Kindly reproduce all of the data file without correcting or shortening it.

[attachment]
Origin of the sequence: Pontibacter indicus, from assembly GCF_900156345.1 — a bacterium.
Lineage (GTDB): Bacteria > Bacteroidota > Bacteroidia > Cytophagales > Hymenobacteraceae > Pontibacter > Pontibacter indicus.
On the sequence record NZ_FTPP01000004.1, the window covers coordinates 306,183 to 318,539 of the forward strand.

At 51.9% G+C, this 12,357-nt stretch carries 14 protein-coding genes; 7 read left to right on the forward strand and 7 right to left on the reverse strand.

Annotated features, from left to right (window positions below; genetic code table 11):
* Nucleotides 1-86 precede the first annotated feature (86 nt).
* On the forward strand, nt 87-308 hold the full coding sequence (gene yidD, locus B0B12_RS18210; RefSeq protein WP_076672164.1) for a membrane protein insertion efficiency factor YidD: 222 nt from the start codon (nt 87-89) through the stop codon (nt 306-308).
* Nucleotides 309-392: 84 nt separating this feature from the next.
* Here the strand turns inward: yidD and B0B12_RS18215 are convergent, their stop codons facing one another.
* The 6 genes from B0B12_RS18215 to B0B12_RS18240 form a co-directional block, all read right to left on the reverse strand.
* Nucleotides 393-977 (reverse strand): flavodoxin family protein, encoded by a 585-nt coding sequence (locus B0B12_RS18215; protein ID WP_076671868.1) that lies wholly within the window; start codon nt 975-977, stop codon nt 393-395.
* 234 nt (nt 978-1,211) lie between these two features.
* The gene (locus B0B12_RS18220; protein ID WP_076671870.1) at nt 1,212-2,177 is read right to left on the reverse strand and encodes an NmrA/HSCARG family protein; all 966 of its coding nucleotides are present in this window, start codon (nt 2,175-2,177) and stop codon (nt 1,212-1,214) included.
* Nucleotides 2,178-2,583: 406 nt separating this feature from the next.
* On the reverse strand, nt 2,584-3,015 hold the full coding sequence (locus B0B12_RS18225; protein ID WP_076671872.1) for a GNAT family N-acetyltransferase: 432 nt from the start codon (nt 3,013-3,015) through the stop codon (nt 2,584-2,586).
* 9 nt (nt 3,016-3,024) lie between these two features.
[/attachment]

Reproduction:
Origin of the sequence: Pontibacter indicus, from assembly GCF_900156345.1 — a bacterium.
Lineage (GTDB): Bacteria > Bacteroidota > Bacteroidia > Cytophagales > Hymenobacteraceae > Pontibacter > Pontibacter indicus.
On the sequence record NZ_FTPP01000004.1, the window covers coordinates 306,183 to 318,539 of the forward strand.

At 51.9% G+C, this 12,357-nt stretch carries 14 protein-coding genes; 7 read left to right on the forward strand and 7 right to left on the reverse strand.

Annotated features, from left to right (window positions below; genetic code table 11):
* Nucleotides 1-86 precede the first annotated feature (86 nt).
* On the forward strand, nt 87-308 hold the full coding sequence (gene yidD, locus B0B12_RS18210; RefSeq protein WP_076672164.1) for a membrane protein insertion efficiency factor YidD: 222 nt from the start codon (nt 87-89) through the stop codon (nt 306-308).
* Nucleotides 309-392: 84 nt separating this feature from the next.
* Here the strand turns inward: yidD and B0B12_RS18215 are convergent, their stop codons facing one another.
* The 6 genes from B0B12_RS18215 to B0B12_RS18240 form a co-directional block, all read right to left on the reverse strand.
* Nucleotides 393-977 (reverse strand): flavodoxin family protein, encoded by a 585-nt coding sequence (locus B0B12_RS18215; protein ID WP_076671868.1) that lies wholly within the window; start codon nt 975-977, stop codon nt 393-395.
* 234 nt (nt 978-1,211) lie between these two features.
* The gene (locus B0B12_RS18220; protein ID WP_076671870.1) at nt 1,212-2,177 is read right to left on the reverse strand and encodes an NmrA/HSCARG family protein; all 966 of its coding nucleotides are present in this window, start codon (nt 2,175-2,177) and stop codon (nt 1,212-1,214) included.
* Nucleotides 2,178-2,583: 406 nt separating this feature from the next.
* On the reverse strand, nt 2,584-3,015 hold the full coding sequence (locus B0B12_RS18225; protein ID WP_076671872.1) for a GNAT family N-acetyltransferase: 432 nt from the start codon (nt 3,013-3,015) through the stop codon (nt 2,584-2,586).
* 9 nt (nt 3,016-3,024) lie between these two features.